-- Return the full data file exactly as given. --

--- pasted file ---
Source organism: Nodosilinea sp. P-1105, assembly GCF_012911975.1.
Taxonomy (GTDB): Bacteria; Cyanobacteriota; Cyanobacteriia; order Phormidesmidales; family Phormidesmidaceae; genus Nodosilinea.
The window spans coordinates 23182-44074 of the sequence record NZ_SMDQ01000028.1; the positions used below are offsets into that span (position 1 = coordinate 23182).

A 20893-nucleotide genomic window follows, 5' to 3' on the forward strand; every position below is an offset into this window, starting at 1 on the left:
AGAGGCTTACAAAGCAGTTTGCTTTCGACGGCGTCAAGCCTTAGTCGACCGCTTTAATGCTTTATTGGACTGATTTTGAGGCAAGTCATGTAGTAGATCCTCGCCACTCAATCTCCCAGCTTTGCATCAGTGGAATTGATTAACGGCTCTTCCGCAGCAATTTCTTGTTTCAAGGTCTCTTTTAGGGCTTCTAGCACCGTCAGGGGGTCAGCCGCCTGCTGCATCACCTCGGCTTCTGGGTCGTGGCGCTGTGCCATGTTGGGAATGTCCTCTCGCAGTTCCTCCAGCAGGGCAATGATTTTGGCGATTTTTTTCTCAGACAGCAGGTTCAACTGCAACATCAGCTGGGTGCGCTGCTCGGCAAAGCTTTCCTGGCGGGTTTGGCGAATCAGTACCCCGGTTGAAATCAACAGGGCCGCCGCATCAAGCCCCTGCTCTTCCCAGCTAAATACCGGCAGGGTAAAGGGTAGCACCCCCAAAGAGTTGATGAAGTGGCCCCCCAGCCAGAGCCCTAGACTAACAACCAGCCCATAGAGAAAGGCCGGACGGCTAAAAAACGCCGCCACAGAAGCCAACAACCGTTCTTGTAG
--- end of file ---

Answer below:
Source organism: Nodosilinea sp. P-1105, assembly GCF_012911975.1.
Taxonomy (GTDB): Bacteria; Cyanobacteriota; Cyanobacteriia; order Phormidesmidales; family Phormidesmidaceae; genus Nodosilinea.
The window spans coordinates 23182-44074 of the sequence record NZ_SMDQ01000028.1; the positions used below are offsets into that span (position 1 = coordinate 23182).

A 20893-nucleotide genomic window follows, 5' to 3' on the forward strand; every position below is an offset into this window, starting at 1 on the left:
AGAGGCTTACAAAGCAGTTTGCTTTCGACGGCGTCAAGCCTTAGTCGACCGCTTTAATGCTTTATTGGACTGATTTTGAGGCAAGTCATGTAGTAGATCCTCGCCACTCAATCTCCCAGCTTTGCATCAGTGGAATTGATTAACGGCTCTTCCGCAGCAATTTCTTGTTTCAAGGTCTCTTTTAGGGCTTCTAGCACCGTCAGGGGGTCAGCCGCCTGCTGCATCACCTCGGCTTCTGGGTCGTGGCGCTGTGCCATGTTGGGAATGTCCTCTCGCAGTTCCTCCAGCAGGGCAATGATTTTGGCGATTTTTTTCTCAGACAGCAGGTTCAACTGCAACATCAGCTGGGTGCGCTGCTCGGCAAAGCTTTCCTGGCGGGTTTGGCGAATCAGTACCCCGGTTGAAATCAACAGGGCCGCCGCATCAAGCCCCTGCTCTTCCCAGCTAAATACCGGCAGGGTAAAGGGTAGCACCCCCAAAGAGTTGATGAAGTGGCCCCCCAGCCAGAGCCCTAGACTAACAACCAGCCCATAGAGAAAGGCCGGACGGCTAAAAAACGCCGCCACAGAAGCCAACAACCGTTCTTGTAG